Written by Nathasha De Alwis
09 May, 2018 | 1:11 am
A giant sinkhole on a North Island farm as deep as four double-decker buses and almost the length of two football fields has grabbed the attention of New Zealand volcanologists. It had appeared after heavy rain near the town of Rotorua on the North Island, an area renowned for its geothermal activity.
The chasm appeared and left a jagged scar on the landscape, exposing rock deposits from 60,000 years ago. Geologists believe that thousands of years of rain eroded underground limestone, causing the ground to collapse.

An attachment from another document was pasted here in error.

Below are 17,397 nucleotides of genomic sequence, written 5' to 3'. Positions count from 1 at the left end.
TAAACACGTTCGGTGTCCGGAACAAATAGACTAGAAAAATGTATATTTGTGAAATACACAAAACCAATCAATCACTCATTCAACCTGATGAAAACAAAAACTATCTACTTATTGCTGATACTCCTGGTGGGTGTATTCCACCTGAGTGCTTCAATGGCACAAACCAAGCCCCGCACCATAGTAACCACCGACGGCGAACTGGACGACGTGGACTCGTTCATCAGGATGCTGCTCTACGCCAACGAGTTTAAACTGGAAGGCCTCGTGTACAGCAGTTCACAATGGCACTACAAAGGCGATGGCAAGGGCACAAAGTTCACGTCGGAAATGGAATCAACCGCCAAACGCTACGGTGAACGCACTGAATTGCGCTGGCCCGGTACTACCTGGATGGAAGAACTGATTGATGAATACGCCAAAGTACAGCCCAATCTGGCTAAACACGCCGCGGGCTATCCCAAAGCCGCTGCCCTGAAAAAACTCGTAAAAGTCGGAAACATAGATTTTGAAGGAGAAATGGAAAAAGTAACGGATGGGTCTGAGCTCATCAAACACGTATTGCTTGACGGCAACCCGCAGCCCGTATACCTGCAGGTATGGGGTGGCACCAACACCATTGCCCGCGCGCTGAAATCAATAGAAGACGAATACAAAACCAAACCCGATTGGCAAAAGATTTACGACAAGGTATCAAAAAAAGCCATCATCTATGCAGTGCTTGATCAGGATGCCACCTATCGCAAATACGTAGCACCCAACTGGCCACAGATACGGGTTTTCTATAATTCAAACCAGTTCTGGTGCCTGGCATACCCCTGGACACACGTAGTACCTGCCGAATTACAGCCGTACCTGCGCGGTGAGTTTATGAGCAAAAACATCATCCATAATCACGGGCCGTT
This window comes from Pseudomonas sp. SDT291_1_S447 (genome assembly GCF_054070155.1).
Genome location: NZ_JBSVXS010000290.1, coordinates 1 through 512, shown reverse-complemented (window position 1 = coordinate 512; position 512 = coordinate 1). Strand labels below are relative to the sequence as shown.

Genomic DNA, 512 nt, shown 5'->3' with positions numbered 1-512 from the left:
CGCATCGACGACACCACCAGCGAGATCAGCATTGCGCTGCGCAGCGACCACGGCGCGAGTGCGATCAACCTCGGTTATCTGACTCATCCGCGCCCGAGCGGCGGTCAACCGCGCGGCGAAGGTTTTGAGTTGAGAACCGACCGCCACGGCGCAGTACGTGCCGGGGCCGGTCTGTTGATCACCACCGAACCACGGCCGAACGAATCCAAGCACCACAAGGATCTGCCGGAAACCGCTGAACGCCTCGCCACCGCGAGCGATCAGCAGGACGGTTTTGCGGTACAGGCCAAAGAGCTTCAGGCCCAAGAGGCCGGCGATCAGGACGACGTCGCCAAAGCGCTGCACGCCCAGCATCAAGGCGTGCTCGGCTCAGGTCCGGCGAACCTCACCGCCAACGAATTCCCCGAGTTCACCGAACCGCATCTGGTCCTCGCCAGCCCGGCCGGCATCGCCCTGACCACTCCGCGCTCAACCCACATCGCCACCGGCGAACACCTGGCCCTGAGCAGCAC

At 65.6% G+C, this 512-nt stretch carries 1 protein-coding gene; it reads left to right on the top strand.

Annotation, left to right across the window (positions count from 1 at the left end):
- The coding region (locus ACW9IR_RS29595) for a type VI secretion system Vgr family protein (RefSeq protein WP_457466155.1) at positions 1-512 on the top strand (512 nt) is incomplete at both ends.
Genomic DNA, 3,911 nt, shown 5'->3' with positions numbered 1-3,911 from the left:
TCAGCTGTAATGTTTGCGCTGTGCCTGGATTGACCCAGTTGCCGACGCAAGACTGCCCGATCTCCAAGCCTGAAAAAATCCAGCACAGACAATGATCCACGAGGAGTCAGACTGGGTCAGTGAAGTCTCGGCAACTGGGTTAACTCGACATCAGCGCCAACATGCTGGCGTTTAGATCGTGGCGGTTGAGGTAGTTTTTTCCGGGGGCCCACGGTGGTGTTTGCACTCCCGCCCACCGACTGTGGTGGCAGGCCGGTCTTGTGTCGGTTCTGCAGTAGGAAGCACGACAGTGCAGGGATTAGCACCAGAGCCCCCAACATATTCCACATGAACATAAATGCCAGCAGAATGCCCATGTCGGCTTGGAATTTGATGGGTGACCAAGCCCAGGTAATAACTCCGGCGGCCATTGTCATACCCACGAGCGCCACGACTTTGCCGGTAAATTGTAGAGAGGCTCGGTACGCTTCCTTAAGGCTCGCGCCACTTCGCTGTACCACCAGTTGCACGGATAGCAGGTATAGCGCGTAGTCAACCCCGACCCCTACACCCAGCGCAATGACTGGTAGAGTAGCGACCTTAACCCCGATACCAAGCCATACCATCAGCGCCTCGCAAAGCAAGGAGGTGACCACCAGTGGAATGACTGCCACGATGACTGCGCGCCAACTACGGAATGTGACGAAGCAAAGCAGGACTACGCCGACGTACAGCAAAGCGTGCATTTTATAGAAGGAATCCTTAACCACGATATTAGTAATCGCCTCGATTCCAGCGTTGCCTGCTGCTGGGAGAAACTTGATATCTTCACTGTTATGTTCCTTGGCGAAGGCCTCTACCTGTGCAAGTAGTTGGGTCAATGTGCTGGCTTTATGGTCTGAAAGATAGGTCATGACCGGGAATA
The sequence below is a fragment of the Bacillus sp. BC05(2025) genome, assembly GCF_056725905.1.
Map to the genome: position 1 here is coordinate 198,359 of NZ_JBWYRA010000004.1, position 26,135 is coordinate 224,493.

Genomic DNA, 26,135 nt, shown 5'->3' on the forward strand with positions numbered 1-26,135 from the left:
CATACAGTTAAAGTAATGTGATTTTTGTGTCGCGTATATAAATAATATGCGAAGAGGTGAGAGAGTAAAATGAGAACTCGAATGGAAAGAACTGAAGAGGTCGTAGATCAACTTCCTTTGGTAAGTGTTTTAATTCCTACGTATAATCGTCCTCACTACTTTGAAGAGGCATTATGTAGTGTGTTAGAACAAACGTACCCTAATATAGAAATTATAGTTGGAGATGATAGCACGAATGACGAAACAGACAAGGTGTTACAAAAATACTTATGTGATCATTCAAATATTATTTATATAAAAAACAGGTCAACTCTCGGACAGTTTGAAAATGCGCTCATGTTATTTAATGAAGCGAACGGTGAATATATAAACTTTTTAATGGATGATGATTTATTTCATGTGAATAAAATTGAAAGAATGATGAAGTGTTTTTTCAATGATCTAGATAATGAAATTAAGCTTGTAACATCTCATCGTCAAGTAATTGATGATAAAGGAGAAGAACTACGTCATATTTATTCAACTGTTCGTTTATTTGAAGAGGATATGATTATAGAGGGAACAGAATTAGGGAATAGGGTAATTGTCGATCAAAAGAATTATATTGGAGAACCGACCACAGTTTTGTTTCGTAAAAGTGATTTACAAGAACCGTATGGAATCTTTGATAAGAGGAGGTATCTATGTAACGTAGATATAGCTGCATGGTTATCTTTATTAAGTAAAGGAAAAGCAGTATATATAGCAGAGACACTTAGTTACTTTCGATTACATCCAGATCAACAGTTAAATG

“This is pretty spectacular, it’s a lot bigger than the ones I’d normally see.”- Volcanologist, Brad Scott
Scott states that the dirt in the bottom of the sinkhole was “the original 60,000-year-old volcanic deposit that came out of this crater”, he said.
The farmer, Colin Tremain, said it had appeared overnight and was spotted by a worker on a morning run to handle the cows.
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